Joanne Palmer's Life in the 'Boat column appears Wednesdays in the Steamboat Today. Email her at email@example.com
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The stinky, salty smell of my son’s dirty laundry greets me as I open the front door.
“Well, I guess that answers the ‘did he clean his room’ question,” I mumble to myself.
Yep, there in the hallway sits an aromatic heap of hoodies, socks and sweatpants all emitting the distinctive l’eau du Peter smell.
Nothing strikes temporary paralysis in a teenager’s body quite like the edict, “clean your room.” No matter how many times I utter that phrase, my son reinterprets it to mean: “Do nothing. Absolutely. Nothing.”
And so the negotiating begins. I threaten not to drive him to school, take away his PlayStation and cut him out of my will. Moving as if 100-pound blocks of cement are tied to each ankle, he drags himself into his bedroom and with a great sigh picks one T-shirt off the floor. The exertion of lifting this feather light T-shirt causes him to collapse onto the bed.
“Done!” he trumpets confidently.
“No way!” I reply. “I am going to get a Jack Russell terrier and train it to clean your room. I just watched a YouTube video that shows a Jack Russell unloading the dishwasher and the clothes dryer. I think house-breaking a puppy and training it to do chores would be easier than motivating a 13-year-old.”
The conversation goes back and forth like this:
Peter: First, I’m easy to motivate, I just need a promised reward. Second, Jack Russells are really annoying. Third, you can’t believe everything you see on YouTube.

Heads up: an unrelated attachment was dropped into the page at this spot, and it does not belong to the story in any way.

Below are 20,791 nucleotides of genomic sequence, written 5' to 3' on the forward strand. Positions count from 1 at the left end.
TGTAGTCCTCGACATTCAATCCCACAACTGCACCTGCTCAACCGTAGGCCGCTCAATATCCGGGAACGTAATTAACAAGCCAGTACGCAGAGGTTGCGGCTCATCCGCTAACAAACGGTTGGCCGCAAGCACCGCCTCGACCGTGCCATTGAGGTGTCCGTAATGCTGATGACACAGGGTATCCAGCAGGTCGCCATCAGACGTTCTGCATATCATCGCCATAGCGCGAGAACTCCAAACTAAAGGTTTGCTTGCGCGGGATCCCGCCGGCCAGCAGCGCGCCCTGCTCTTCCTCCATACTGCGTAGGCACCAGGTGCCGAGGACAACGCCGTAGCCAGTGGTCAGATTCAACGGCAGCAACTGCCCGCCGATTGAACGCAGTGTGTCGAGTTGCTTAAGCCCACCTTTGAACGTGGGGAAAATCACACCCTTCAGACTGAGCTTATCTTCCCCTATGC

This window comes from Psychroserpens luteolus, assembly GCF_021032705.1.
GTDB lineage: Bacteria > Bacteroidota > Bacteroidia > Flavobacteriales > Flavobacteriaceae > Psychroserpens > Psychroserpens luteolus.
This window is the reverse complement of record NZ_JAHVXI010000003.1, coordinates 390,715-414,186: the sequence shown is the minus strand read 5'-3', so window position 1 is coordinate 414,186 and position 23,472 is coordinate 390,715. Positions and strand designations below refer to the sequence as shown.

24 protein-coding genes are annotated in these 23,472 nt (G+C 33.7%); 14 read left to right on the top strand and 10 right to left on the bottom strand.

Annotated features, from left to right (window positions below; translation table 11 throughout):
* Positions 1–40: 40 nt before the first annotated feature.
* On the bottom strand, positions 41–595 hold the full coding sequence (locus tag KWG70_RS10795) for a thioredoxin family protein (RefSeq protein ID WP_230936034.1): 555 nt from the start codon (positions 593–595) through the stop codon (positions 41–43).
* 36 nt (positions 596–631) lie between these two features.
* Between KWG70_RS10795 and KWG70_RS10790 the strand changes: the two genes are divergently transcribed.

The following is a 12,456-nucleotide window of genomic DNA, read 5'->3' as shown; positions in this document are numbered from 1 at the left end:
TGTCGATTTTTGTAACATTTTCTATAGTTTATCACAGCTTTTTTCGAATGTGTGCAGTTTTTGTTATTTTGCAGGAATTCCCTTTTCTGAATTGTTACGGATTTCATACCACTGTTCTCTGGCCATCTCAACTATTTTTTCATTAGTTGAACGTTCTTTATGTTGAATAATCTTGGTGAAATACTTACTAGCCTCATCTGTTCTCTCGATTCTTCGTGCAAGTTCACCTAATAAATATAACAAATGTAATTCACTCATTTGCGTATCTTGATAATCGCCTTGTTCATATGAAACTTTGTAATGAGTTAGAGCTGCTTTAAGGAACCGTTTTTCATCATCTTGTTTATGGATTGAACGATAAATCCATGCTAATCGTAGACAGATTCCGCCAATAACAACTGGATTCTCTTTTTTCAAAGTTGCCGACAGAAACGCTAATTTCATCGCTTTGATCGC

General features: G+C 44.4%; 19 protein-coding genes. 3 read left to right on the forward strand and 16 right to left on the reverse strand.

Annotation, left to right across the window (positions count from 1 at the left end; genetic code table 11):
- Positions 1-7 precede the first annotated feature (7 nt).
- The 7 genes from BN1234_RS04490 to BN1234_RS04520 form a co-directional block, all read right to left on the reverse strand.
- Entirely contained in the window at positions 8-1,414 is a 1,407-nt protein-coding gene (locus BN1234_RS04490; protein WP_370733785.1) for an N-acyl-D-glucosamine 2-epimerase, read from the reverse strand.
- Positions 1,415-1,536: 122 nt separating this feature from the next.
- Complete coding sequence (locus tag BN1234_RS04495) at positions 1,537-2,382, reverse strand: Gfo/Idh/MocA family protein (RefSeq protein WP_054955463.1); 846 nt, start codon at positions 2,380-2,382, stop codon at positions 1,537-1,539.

Me: Chores are what children are meant to do. It’s stated clearly in paragraph one of the “Parents Constitutional Rights Manual.” I can’t wait for you to have a driver’s license so I can send you to the grocery store. Besides, chores and room cleaning are part of being a family. Everyone has to chip in and do their part.
Peter: First, children are meant to help, but unfortunately I’m a teenager. Parents don’t have the right to be master of everything. When I get my license I will not be your personal assistant. And don’t give me this team thing — all parents use that. Plus, you did not ask me nicely; you harassed me into doing it, which I did!
Me: Throwing dirty clothes into the hallway is not cleaning your room. Did you make your bed? No. Did you put the dirty clothes into the washing machine? No. Did you use a little elbow grease and a sponge in your bathroom? No. No. No.
I have come to the conclusion that in our house there are two distinct time zones: mom time and teenager time. Mom time means work requests are responded to right away and generally completed within a 24-hour period. In teenager time, fun, allowance and going to the store for the new “Call of Duty: Black Ops” video game must happen pronto. Immediately. Post haste. School, chores and anything that hints of responsibility and work gets put into a “when-I-feel-like-it-which-will-be-never-so-don’t-hold-your-breath” time zone.
Peter: OK, finally something interesting: “Call of Duty: Black Ops.” I want this game and I did my duty so don’t give me these shenanigans. It comes out this week and I want it. I worked for it and I’m going to get it.
Ah, the black-and-white world of teenagers. All of this immediate gratification and sense of entitlement. Whatever happened to doing something just to be nice, without being asked, without a reward? I guess that only happens in movies. I guess I will have to invent a self-cleaning room for teenagers.
Or get a Jack Russell puppy.